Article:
Faker

The Faker

As George and I were heading home from basketball practice last night, the one question on his mind was, “What’s for dinner?”

Because we had four kids running in five different directions last night (yeah, it really is possible), it was a frozen-pizza, eat-whenever-you’re-home night.

“What kind of pizza are we having?” George asked.

“Tombstone,” I replied. It is, after all, the cheapest version of the frozen pizza. And my kids eat like vultures when it comes to cheesy carbs, so we always have to stock up.

“I have something to tell you, Mom,” he sighed.

“What is it, Geo?” I inquired.

“I don’t really like Tombstone pizza.”

“What?” I replied. “You all like Tombstone pizza! You’ve always eaten it! When did you stop liking it?”

“I never really liked it,” he admitted. “All these years, I’ve been fake-liking it.”

He’s been fake-liking it.

“Why did you fake-like it, George?” I asked. “Why didn’t you just tell me you didn’t like it?”

“Because I didn’t want you to be mad,” he said. “And you would have made me eat it, anyway. It was just easier to fake-like it.”

“Wow,” I said. “Is there anything else you fake-like?”

“Yes,” he sighed. “I don’t really like that meat that looks like chicken, but it’s not chicken, and it’s square, and it kind of looks like it’s in a cube.”

Hmm.

“Do you mean chicken nuggets?”

“No. It’s not chicken — it just looks like chicken.”

Hmm.

“Are you talking about pork chops?”

“Yes! That’s it! I fake-like pork chops. Well, I like them when Dad cooks them on the grill and puts sauce on them, but I don’t like them when they’re cooked in the oven.”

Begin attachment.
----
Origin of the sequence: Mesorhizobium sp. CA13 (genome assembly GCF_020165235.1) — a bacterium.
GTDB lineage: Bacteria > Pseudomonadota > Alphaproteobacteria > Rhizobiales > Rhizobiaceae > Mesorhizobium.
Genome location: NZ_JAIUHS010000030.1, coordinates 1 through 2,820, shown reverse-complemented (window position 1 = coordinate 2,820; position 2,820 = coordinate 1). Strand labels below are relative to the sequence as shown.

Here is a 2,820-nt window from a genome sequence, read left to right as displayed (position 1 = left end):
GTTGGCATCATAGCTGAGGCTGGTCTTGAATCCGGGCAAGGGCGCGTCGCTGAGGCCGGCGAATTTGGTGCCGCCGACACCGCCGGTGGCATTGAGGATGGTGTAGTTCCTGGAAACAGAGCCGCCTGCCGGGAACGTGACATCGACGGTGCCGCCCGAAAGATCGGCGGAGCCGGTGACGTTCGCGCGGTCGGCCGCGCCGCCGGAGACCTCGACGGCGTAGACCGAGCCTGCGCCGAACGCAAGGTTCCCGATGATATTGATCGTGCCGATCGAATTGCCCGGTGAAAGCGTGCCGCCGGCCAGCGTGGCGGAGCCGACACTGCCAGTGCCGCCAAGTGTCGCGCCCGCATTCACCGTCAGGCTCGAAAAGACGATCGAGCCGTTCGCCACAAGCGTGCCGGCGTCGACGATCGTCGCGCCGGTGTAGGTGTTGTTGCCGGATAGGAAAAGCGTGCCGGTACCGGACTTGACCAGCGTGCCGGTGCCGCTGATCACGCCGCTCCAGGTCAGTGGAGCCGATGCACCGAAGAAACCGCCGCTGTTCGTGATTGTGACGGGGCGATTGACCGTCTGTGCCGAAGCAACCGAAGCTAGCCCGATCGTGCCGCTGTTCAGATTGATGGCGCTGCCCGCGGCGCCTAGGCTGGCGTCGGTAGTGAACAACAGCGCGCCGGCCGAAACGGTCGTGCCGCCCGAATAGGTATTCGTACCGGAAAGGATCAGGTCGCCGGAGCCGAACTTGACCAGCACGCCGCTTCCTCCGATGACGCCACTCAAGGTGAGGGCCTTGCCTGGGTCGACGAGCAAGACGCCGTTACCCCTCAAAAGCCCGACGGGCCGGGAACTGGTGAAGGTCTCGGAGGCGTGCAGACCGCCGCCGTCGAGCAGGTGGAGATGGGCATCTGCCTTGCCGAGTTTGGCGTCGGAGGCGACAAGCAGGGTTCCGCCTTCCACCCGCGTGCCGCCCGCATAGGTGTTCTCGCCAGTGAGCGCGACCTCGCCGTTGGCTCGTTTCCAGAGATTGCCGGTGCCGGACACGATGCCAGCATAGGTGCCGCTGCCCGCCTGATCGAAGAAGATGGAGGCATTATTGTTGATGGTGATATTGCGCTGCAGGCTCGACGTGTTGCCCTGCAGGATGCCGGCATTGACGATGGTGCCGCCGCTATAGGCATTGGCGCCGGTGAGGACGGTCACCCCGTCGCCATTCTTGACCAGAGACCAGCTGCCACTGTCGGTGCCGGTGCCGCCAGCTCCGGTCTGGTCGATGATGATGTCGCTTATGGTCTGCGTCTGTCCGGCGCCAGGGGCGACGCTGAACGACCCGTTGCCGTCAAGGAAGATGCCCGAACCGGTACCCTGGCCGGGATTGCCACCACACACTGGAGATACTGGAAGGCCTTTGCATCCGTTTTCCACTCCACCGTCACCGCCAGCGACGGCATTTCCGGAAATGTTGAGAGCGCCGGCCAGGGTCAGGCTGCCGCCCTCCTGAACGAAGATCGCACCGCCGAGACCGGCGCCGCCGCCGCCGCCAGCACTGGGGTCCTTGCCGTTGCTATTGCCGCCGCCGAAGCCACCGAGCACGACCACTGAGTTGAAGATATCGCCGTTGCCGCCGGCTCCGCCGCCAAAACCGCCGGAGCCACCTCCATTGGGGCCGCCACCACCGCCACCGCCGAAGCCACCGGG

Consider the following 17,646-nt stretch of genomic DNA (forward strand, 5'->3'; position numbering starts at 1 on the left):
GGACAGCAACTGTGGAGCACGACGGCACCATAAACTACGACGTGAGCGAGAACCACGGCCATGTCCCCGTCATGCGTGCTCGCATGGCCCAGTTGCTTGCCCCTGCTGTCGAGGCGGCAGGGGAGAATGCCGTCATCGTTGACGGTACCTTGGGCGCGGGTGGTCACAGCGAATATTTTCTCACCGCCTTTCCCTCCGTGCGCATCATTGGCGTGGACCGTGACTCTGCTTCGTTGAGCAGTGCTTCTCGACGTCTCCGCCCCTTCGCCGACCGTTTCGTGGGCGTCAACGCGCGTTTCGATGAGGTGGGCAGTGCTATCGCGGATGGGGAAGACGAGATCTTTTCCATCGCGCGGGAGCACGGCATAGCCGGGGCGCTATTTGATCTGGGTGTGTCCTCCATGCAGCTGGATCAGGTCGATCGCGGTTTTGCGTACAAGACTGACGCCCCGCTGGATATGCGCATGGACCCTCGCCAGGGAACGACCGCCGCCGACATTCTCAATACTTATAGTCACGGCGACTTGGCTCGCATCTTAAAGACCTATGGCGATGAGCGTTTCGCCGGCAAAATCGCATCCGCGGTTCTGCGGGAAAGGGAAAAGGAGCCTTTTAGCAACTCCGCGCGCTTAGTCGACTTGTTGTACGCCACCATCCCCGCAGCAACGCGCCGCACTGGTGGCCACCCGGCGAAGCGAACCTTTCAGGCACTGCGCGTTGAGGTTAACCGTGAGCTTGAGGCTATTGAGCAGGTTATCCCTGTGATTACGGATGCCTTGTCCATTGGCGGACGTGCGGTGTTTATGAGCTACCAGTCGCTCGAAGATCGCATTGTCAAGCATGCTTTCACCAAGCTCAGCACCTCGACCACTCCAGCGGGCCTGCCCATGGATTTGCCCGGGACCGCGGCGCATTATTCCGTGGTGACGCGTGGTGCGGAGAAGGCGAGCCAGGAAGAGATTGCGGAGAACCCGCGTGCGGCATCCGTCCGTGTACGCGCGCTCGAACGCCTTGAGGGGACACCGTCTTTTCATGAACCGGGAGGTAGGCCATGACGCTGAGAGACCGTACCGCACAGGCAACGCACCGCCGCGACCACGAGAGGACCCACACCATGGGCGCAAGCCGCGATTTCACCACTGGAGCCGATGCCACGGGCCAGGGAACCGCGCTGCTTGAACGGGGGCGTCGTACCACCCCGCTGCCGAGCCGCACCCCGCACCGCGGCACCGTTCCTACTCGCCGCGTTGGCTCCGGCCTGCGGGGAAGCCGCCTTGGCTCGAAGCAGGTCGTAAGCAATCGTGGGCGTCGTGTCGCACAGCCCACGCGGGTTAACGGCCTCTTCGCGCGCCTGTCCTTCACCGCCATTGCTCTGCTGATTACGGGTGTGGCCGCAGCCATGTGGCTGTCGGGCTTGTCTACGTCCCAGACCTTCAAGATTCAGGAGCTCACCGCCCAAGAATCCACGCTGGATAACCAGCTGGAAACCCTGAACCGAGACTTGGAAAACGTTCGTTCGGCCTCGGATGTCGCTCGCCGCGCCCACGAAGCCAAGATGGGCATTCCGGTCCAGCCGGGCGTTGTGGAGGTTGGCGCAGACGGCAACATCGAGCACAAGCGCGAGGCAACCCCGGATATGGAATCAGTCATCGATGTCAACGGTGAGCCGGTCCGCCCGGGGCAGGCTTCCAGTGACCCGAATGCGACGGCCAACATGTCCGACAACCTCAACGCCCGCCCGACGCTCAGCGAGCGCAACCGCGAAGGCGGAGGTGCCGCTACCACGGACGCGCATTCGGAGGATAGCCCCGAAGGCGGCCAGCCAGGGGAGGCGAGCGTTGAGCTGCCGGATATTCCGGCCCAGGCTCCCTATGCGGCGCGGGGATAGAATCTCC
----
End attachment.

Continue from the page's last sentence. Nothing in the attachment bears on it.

“What else?” I asked.

“Salmon.”

“You don’t like salmon?” I asked. “You always eat salmon.”

“You always make me eat salmon,” he replied. “But I do really like tilapia. And snow crab. Just not salmon.”

“What else?”

“Cheez-Its.”

“Why would you fake-like Cheez-Its?” I asked. “I don’t make you eat those.”

“Sometimes they’re the only snacks we have, so I fake-like them when I have to.”

“Anything else you fake-like?”

He thought for a moment.

“Nope. That’s it.”

“Do you fake-like peas?”

“No, I really like peas.”

“Do you fake-like me?”

He giggled.

“Or do you just genuinely not like me at all?”

More giggles.

“Sheesh, Mom, I LIKE you for real, okay??”

Thank God for small miracles.

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About Katrina Anne Willis

Author, friend, lover, dreamer, drinker of red wine.
This entry was posted in My Kids and tagged , , , , , . Bookmark the permalink.

3 Responses to Faker

  1. Jill says:

    Honestly, could he be anymore adorable? Yes, I’ve read the book and I KNOW the George stories….. I’m thinking the cuteness has saved his life more than once. Come to think of it, I probably love his stories b/c they remind me so much of another youngest boy I know.

  2. Dawn Pier says:

    OMG! I LOVE this story. I never thought I child capable of this. My dad, yes, but a child? No WAY! My dad ate my favorite borscht recipe three times before telling me that he doesn’t like beets. Of course he waited until a couple of hours before we had vegetarian guests arriving to tell me that he and Mom would just “eat something else.” I looked at him in surprise and horror and yelled (yes, I yelled), “But Dad! You’ve eaten my borscht THREE TIMES!! Why didn’t you SAY something before now?” Because I yelled he looked sheepish and said, “Now I wish I hadn’t said anything.” I made ratatouille instead.

  3. Dawn Pier says:

    OMG! I LOVE this story. I never thought a child capable of this. My dad, yes, but a child? No WAY! My dad ate my favorite borscht recipe three times before telling me that he doesn’t like beets. Of course he waited until a couple of hours before we had vegetarian guests arriving to tell me that he and Mom would just “eat something else.” I looked at him in surprise and horror and yelled (yes, I yelled), “But Dad! You’ve eaten my borscht THREE TIMES!! Why didn’t you SAY something before now?” Because I yelled he looked sheepish and said, “Now I wish I hadn’t said anything.” I made ratatouille instead.

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